Easter Lamb

Apart from being a traditional delicacy in the Easter dinner, the Easter lamb is also a part of religious symbolism. A prominent Easter symbol in central and eastern European countries, the Easter lamb represents Jesus and relates His death to that of the lamb sacrificed on the first Passover. Christians traditionally refer to Jesus as "the Lamb of God." The Easter lamb, draped with the flag of victory, may be seen in pictures and images in the homes of every central and eastern European family. Along with smoked ham, lamb has been an integral part of the Easter feast. In many homes, a lamb-shaped cake decorates the table. Roast lamb has been the main feature of the Pope's Easter dinner for many centuries. After the tenth century, in place of the whole lamb, smaller pieces of meat were used. In some Benedictine monasteries, however, even today whole lambs are still blessed with the ancient prayers. The ancient tradition of the Pasch lamb inspired among the Christians the use of lamb meat as a popular food at Easter time. Nowadays, however, little figures of a lamb made of butter, pastry, or sugar have been substituted for the meat, forming Easter table centerpieces.
Easter Eggs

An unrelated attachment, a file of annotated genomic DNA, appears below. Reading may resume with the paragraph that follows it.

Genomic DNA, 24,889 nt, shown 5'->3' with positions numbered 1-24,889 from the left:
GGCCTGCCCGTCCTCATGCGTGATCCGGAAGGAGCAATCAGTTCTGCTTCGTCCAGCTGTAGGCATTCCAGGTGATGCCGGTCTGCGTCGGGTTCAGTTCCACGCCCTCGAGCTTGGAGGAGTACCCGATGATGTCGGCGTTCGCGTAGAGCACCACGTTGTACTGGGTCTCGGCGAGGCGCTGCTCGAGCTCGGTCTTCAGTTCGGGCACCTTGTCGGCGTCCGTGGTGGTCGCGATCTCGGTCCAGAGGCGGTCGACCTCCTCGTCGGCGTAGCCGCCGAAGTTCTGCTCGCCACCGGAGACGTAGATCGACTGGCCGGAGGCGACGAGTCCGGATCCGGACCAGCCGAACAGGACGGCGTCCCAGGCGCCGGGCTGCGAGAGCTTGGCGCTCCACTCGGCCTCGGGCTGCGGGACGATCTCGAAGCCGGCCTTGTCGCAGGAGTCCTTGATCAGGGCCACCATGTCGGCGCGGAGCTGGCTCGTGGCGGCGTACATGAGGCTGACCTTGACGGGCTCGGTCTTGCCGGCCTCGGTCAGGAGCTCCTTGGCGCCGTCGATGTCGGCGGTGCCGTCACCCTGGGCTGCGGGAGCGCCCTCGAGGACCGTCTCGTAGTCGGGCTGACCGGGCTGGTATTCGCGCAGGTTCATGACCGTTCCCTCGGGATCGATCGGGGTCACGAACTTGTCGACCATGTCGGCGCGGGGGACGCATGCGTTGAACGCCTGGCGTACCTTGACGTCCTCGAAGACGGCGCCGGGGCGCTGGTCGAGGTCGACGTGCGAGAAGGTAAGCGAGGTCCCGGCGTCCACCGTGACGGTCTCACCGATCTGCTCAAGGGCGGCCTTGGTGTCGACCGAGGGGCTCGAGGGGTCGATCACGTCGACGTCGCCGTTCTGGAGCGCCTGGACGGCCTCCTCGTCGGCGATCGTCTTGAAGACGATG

Perhaps the most venerable symbol of Easter, Easter eggs have long been acknowledged as a symbol of continuing life and fertility since pre-Christian spring celebrations. Given as springtime gifts by the ancient Greeks, Persians, and Chinese at their spring festivals, the egg also appears in pagan mythology, where the Heaven and Earth were thought to have been formed from two halves of an egg. Eggs become a prominent Easter icon as they were perceived to be the symbol of Jesus' Resurrection. Even as early as the Middle Ages, eggs were colored to be given as gifts at Easter. Forbidden during the solemn fast of Lent, eggs were reintroduced on Easter Sunday, both as part of the feasting and as gifts for family, friends, and servants. Besides their religious connotations, Easter eggs have given rise to many exotic traditions and practices. The coloring of eggs is an established art, and eggs are often dyed, painted, and otherwise decorated. Various Easter games have imbibed the use of eggs: parents would hide eggs for children to find, and children would roll eggs down hills. These practices live on in Easter egg hunts and egg rolls.  The most elaborate Easter egg traditions appear to have emerged in Eastern Europe. In Poland and Ukraine, eggs were often painted silver and gold. Pysanky eggs were created by carefully applying wax in patterns to an egg. The egg was then dyed, wax would be reapplied in spots to preserve that color, and the egg was boiled again in other shades. The result was a multi-color striped or patterned egg.